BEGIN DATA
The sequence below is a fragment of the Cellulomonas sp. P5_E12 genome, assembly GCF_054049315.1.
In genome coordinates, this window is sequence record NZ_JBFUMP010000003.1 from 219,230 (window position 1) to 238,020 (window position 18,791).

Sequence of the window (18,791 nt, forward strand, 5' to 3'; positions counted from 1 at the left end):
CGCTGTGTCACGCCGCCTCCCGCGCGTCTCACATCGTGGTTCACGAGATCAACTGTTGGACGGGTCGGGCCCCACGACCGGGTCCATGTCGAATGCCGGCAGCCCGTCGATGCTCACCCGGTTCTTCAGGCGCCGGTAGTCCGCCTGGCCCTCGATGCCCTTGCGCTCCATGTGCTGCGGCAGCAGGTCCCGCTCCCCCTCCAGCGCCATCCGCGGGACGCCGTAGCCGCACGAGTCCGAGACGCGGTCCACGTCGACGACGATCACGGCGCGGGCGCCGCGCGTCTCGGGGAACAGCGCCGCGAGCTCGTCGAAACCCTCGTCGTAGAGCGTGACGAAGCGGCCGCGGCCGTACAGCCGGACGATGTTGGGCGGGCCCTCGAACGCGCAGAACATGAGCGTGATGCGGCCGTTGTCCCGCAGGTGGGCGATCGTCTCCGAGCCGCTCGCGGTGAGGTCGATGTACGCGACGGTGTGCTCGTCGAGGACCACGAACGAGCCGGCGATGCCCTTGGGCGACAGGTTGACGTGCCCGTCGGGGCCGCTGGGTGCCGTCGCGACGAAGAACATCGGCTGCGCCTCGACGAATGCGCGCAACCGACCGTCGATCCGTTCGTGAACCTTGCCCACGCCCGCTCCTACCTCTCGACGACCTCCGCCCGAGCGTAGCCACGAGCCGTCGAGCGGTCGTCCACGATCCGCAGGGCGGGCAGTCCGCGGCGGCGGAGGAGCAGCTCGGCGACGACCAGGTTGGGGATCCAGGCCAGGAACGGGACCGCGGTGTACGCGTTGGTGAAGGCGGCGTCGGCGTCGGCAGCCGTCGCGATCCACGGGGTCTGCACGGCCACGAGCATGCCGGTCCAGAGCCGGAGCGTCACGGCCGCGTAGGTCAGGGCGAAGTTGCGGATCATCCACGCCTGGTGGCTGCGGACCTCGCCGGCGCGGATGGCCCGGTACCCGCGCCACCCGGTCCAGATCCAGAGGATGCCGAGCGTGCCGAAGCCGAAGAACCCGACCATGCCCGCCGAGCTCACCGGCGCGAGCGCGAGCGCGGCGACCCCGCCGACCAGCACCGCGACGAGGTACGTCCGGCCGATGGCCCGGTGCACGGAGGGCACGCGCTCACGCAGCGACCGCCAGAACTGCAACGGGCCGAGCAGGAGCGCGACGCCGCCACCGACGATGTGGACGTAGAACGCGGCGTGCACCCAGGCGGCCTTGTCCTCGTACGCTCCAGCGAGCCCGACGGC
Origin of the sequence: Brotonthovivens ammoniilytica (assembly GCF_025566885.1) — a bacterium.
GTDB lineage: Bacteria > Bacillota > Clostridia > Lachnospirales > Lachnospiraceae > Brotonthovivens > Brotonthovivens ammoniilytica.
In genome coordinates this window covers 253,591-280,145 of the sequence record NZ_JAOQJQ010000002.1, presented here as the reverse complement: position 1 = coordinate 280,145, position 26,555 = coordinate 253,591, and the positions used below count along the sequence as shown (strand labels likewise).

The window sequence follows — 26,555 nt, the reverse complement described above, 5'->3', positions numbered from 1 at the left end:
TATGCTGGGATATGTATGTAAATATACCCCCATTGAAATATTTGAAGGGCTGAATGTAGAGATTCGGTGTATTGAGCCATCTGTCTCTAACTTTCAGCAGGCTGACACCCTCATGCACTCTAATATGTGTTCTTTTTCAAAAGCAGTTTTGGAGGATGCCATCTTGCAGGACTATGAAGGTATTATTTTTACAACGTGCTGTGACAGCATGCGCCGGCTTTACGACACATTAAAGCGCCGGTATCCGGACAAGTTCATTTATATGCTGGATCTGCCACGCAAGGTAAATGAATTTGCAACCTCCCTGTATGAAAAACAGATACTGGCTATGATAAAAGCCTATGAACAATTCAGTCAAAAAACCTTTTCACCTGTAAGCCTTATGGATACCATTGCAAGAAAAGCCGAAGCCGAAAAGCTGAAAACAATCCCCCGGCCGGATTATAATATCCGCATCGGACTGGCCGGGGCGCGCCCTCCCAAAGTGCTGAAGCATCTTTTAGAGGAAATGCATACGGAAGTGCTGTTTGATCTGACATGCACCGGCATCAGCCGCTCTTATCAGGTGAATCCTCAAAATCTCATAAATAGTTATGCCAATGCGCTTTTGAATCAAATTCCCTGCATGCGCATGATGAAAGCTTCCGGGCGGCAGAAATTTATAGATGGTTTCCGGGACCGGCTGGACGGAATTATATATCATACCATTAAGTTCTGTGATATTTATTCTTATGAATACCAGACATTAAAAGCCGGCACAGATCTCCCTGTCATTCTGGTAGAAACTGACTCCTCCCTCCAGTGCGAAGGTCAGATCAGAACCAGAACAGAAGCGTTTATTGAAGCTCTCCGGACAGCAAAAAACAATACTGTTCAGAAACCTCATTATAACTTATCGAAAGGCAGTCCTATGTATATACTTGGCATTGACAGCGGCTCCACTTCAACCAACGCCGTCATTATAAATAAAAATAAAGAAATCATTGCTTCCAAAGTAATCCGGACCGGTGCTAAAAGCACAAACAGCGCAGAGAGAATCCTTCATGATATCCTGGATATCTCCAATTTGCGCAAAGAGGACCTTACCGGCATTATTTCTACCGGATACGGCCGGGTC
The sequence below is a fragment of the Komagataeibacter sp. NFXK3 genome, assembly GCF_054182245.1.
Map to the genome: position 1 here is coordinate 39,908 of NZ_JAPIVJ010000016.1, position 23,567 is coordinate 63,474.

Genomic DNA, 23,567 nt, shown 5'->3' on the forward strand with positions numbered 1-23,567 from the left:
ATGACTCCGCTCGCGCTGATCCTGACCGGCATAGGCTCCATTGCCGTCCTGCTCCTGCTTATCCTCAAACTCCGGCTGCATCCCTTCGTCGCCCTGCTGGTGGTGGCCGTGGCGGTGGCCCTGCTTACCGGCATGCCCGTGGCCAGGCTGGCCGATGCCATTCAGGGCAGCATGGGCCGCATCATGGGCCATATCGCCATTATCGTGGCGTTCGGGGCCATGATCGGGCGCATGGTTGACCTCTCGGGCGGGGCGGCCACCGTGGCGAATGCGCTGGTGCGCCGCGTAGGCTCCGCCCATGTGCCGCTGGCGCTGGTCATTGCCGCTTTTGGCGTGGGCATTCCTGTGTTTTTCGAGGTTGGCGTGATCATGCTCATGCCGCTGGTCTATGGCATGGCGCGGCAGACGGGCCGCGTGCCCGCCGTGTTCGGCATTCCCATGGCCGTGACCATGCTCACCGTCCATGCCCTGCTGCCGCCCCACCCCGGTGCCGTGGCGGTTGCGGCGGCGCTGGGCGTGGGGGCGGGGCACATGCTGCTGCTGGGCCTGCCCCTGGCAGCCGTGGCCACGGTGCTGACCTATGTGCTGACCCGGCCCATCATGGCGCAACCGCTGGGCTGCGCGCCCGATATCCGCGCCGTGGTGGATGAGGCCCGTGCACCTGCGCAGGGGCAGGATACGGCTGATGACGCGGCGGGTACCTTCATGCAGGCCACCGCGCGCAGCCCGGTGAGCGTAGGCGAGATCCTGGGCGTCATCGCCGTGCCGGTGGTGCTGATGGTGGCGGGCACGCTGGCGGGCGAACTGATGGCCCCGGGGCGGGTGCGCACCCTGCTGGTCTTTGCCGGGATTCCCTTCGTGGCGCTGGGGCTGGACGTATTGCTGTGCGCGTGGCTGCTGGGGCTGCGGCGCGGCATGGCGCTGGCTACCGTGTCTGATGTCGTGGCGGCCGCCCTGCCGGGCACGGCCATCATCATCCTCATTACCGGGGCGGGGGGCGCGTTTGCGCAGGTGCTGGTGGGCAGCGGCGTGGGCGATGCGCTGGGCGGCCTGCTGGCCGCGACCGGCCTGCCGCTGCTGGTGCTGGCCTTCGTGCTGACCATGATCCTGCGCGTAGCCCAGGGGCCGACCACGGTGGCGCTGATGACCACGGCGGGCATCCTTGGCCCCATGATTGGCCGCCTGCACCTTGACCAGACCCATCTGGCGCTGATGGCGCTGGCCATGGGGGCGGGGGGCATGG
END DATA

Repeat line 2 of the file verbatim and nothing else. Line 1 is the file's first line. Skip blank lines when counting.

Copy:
In genome coordinates, this window is sequence record NZ_JBFUMP010000003.1 from 219,230 (window position 1) to 238,020 (window position 18,791).